Theoretical Medicine and Bioethics

, Volume 26, Issue 6, pp 529–557

Human Rights,Cultural Pluralism, and International Health Research

Article

DOI: 10.1007/s11017-005-2199-5

Cite this article as:
Marshall, P.A. Theor Med Bioeth (2005) 26: 529. doi:10.1007/s11017-005-2199-5

Abstract

In the field of bioethics, scholars have begun to consider carefully the impact of structural issues on global population health, including socioeconomic and political factors influencing the disproportionate burden of disease throughout the world. Human rights and social justice are key considerations for both population health and biomedical research. In this paper, I will briefly explore approaches to human rights in bioethics and review guidelines for ethical conduct in international health research, focusing specifically on health research conducted in resource-poor settings. I will demonstrate the potential for addressing human rights considerations in international health research with special attention to the importance of collaborative partnerships, capacity building, and respect for cultural traditions. Strengthening professional knowledge about international research ethics increases awareness of ethical concerns associated with study design and informed consent among researchers working in resource-poor settings. But this is not enough. Technological and financial resources are also necessary to build capacity for local communities to ensure that research results are integrated into existing health systems. Problematic issues surrounding the application of ethical guidelines in resource-poor settings are embedded in social history, cultural context, and the global political economy. Resolving the moral complexities requires a commitment to engaged dialogue and action among investigators, funding agencies, policy makers, governmental institutions, and private industry.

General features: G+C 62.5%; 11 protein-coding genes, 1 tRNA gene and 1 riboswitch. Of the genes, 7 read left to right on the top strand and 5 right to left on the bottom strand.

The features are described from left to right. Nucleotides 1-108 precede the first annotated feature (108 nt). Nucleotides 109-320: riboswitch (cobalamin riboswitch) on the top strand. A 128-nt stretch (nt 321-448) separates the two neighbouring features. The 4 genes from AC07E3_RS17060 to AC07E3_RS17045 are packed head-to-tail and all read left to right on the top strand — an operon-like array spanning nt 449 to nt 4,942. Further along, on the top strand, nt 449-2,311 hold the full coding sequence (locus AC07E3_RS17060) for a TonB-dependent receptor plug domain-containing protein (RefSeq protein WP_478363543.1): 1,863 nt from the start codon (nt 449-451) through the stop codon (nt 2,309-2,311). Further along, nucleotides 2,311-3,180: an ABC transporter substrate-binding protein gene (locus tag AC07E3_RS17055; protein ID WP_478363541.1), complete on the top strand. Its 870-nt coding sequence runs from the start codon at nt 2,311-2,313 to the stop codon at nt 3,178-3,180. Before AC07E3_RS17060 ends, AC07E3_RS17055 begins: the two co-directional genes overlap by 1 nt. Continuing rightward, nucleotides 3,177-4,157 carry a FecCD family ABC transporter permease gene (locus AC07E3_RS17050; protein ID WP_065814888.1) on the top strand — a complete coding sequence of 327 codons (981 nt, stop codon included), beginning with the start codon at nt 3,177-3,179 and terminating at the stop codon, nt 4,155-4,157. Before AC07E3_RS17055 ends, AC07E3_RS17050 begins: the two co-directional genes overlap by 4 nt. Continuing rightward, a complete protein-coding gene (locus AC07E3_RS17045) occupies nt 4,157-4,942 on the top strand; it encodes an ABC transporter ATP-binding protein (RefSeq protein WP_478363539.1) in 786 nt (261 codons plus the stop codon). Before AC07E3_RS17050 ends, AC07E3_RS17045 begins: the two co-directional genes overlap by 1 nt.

Keywords

cultural pluralismhuman rightsinternational health researchresearch ethics

Copyright information

© Springer 2005

Authors and Affiliations

  1. 1.Department of Bioethics, School of MedicineCase Western Reserve UniversityClevelandUSA